Moody's Investors Service on Thursday said that credit conditions for most of India's non-financial companies are expected to weaken in 2020.
According to the report, 'Non-financial companies - India 2020 Outlook', the ratings agency cited sluggish economic growth and lacklustre profitability behind weak conditions.
However, the report pointed out that infrastructure companies' strong market position and essential nature of services position them well to weather the slowing economy.
"Rated companies' credit profiles are unlikely to improve significantly over 2020-2021, due to elevated debt levels, weakening profitability and the continued economic slowdown, which is pressuring both investment and consumption," says Kaustubh Chaubal, a Moody's Vice President and Senior Credit Officer.
Further, Moody's expects India's GDP growth to slow to 6.6 per cent in 2020, weaker than in previous years, with limited prospects for government stimulus measures to improve credit conditions in the near term.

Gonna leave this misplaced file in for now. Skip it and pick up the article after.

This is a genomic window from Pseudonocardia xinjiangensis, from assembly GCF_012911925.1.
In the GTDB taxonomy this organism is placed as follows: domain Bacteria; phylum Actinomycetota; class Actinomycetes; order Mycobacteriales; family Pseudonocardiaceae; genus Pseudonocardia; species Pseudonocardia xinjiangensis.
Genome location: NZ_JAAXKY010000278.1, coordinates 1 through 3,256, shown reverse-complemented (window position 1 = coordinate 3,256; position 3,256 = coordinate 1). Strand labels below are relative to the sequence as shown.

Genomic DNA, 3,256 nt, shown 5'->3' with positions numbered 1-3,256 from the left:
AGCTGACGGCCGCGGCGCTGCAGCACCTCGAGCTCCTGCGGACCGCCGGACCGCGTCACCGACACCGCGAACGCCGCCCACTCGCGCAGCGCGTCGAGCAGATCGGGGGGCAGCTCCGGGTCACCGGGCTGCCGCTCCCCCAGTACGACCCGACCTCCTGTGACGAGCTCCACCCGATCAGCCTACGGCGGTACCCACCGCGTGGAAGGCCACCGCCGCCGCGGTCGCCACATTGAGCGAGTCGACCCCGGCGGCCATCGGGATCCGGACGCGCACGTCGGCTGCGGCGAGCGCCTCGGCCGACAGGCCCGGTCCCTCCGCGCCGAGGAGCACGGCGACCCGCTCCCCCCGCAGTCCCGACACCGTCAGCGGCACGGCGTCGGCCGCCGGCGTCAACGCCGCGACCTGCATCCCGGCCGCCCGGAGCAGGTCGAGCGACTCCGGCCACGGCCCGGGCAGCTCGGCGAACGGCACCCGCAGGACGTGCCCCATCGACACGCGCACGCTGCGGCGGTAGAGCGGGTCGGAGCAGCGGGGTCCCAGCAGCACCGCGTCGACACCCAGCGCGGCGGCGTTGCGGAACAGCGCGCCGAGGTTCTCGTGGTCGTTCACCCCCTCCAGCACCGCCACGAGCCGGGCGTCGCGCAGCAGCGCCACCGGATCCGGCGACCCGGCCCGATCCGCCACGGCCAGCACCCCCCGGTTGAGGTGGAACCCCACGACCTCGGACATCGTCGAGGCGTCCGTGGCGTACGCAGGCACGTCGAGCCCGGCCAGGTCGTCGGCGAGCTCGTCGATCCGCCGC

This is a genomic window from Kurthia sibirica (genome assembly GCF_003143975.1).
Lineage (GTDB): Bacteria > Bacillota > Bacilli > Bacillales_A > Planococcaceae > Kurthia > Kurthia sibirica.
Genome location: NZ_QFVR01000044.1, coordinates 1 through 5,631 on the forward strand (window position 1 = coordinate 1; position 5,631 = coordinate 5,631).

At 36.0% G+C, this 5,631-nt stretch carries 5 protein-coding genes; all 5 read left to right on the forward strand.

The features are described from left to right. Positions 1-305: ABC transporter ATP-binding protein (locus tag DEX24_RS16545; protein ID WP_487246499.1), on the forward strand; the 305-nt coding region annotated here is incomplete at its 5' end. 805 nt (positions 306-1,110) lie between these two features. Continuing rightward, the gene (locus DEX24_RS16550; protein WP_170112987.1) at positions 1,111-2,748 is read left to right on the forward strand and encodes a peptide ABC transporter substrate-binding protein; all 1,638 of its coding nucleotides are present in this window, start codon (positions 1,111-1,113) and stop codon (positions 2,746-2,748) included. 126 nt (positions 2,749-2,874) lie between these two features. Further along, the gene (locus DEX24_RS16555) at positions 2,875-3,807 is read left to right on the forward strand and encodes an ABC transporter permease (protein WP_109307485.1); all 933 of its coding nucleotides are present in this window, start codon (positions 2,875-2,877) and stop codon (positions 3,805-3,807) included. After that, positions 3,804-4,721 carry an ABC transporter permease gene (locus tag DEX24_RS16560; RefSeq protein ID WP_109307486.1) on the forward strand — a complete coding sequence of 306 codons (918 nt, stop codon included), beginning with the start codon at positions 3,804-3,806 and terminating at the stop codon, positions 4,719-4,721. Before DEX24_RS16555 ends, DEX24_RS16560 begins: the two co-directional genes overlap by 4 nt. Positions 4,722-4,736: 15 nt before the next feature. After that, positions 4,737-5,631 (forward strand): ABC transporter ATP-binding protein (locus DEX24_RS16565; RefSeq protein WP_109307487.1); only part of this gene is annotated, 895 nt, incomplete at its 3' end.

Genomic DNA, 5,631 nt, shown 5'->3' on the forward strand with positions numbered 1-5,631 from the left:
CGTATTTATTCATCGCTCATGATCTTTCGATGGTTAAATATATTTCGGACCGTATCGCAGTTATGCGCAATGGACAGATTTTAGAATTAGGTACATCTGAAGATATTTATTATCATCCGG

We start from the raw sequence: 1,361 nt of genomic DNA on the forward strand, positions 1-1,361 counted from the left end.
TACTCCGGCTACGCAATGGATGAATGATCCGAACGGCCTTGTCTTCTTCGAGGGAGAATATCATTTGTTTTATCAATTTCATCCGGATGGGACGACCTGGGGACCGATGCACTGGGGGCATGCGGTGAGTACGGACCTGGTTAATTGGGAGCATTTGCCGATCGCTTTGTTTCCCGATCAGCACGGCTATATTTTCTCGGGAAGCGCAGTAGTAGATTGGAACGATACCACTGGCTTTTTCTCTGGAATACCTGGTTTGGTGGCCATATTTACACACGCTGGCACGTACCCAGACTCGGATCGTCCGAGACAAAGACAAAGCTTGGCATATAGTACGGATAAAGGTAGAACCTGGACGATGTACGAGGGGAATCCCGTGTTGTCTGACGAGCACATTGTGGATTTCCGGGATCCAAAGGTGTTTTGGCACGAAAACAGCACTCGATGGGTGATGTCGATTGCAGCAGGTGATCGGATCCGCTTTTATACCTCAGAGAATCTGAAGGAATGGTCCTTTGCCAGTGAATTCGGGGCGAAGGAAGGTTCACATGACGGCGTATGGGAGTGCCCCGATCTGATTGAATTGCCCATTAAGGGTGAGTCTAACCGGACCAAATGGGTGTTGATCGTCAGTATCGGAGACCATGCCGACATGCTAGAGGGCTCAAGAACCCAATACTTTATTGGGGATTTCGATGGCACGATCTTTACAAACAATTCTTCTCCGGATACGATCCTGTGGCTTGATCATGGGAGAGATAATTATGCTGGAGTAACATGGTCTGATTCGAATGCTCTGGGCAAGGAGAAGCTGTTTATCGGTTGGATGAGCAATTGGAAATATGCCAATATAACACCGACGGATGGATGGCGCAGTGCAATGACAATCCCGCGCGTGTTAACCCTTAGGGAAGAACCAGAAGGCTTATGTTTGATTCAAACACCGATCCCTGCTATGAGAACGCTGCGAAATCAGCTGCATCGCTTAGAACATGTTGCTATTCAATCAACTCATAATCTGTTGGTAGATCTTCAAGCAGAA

"Funding conditions also remain tight, slowing demand for consumer goods and leaving banks selective in extending loans to companies.
"The continued depreciation of the Indian Rupee against the US dollar meanwhile has limited negative credit implications for rated companies, as most have natural hedges in place."
Overall, refinancing risk for long-term debt maturities remains manageable for most rated companies, although they are reliant on continued annual rollovers of short-term working-capital financing, the report said.
Nonetheless, upside factors for Moody's outlook on India's non-financial companies include a ramp up of government's stimulus measures aimed at reviving consumption demand, and better funding and market liquidity conditions whereby domestic demand and consumer funding both get a boost.